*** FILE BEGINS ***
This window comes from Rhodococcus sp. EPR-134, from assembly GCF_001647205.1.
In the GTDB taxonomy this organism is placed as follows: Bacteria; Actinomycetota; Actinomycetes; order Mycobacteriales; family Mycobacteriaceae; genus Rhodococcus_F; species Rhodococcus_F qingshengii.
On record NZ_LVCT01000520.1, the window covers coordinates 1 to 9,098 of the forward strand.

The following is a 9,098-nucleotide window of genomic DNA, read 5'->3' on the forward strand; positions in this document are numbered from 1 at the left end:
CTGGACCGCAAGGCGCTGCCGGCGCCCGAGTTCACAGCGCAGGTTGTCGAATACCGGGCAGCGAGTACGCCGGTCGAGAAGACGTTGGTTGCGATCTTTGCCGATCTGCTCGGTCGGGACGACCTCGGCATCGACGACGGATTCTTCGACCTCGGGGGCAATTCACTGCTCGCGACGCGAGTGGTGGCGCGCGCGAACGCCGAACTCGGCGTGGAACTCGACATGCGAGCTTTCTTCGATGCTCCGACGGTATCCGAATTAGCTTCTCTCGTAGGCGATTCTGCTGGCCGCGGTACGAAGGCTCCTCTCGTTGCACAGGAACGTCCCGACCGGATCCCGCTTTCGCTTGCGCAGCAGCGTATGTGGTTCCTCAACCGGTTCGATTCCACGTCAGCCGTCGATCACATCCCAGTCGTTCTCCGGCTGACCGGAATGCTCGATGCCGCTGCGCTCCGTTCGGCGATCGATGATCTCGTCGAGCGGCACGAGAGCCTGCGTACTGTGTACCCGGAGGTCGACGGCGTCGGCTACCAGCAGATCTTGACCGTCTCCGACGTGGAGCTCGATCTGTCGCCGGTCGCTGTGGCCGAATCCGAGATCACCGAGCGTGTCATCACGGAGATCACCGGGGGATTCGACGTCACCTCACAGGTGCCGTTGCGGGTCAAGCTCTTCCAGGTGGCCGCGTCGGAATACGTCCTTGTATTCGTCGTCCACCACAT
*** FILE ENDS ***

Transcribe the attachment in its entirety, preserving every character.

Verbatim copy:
This window comes from Rhodococcus sp. EPR-134, from assembly GCF_001647205.1.
In the GTDB taxonomy this organism is placed as follows: Bacteria; Actinomycetota; Actinomycetes; order Mycobacteriales; family Mycobacteriaceae; genus Rhodococcus_F; species Rhodococcus_F qingshengii.
On record NZ_LVCT01000520.1, the window covers coordinates 1 to 9,098 of the forward strand.

The following is a 9,098-nucleotide window of genomic DNA, read 5'->3' on the forward strand; positions in this document are numbered from 1 at the left end:
CTGGACCGCAAGGCGCTGCCGGCGCCCGAGTTCACAGCGCAGGTTGTCGAATACCGGGCAGCGAGTACGCCGGTCGAGAAGACGTTGGTTGCGATCTTTGCCGATCTGCTCGGTCGGGACGACCTCGGCATCGACGACGGATTCTTCGACCTCGGGGGCAATTCACTGCTCGCGACGCGAGTGGTGGCGCGCGCGAACGCCGAACTCGGCGTGGAACTCGACATGCGAGCTTTCTTCGATGCTCCGACGGTATCCGAATTAGCTTCTCTCGTAGGCGATTCTGCTGGCCGCGGTACGAAGGCTCCTCTCGTTGCACAGGAACGTCCCGACCGGATCCCGCTTTCGCTTGCGCAGCAGCGTATGTGGTTCCTCAACCGGTTCGATTCCACGTCAGCCGTCGATCACATCCCAGTCGTTCTCCGGCTGACCGGAATGCTCGATGCCGCTGCGCTCCGTTCGGCGATCGATGATCTCGTCGAGCGGCACGAGAGCCTGCGTACTGTGTACCCGGAGGTCGACGGCGTCGGCTACCAGCAGATCTTGACCGTCTCCGACGTGGAGCTCGATCTGTCGCCGGTCGCTGTGGCCGAATCCGAGATCACCGAGCGTGTCATCACGGAGATCACCGGGGGATTCGACGTCACCTCACAGGTGCCGTTGCGGGTCAAGCTCTTCCAGGTGGCCGCGTCGGAATACGTCCTTGTATTCGTCGTCCACCACAT